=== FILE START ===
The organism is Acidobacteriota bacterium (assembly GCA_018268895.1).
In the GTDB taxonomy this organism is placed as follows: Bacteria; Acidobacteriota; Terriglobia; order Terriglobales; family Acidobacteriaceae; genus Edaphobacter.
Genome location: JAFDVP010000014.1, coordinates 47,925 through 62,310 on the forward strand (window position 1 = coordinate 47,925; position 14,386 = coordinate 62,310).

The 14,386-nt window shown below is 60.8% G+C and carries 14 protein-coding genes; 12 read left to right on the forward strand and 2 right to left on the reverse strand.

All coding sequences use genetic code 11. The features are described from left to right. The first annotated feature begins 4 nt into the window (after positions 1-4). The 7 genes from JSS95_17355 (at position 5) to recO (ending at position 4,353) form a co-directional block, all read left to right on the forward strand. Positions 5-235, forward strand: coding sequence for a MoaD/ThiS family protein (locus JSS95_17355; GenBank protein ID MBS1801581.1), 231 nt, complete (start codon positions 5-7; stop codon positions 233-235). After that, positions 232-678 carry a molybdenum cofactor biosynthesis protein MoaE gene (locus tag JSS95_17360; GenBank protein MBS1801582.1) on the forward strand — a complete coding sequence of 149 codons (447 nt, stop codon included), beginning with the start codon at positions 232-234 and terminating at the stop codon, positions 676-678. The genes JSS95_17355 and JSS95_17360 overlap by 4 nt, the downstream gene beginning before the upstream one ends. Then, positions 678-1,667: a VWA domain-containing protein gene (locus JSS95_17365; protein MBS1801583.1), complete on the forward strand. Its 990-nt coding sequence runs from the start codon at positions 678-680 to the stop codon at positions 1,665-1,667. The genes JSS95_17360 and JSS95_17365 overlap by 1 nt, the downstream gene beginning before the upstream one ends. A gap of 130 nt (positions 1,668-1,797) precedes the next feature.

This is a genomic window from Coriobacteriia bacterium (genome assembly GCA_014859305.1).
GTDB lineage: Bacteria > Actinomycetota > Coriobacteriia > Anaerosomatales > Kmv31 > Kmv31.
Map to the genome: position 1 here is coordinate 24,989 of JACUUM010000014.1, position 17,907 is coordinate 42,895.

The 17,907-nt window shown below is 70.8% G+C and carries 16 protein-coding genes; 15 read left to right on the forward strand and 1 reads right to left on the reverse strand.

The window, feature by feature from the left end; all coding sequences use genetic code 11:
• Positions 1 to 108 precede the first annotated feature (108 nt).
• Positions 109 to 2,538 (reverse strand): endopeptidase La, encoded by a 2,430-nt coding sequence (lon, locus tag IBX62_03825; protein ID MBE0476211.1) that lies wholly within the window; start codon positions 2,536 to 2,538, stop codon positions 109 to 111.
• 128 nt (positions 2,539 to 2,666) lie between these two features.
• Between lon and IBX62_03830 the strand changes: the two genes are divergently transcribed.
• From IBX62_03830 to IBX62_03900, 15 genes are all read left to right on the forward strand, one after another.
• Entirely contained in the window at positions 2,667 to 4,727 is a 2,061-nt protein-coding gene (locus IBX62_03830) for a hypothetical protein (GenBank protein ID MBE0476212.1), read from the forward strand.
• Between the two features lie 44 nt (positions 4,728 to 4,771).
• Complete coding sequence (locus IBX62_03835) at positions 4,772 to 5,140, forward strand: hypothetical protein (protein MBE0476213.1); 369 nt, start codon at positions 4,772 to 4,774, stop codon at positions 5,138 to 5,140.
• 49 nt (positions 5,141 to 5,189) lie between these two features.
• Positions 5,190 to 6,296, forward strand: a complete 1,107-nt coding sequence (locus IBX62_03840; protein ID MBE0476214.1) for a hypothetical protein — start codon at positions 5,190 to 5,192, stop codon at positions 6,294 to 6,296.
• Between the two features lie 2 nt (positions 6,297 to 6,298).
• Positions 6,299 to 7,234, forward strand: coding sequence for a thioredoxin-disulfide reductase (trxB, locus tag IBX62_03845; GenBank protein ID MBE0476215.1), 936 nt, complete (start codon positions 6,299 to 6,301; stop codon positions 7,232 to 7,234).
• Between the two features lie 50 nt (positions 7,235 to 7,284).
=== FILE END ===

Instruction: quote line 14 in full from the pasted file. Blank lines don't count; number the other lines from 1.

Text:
• Between lon and IBX62_03830 the strand changes: the two genes are divergently transcribed.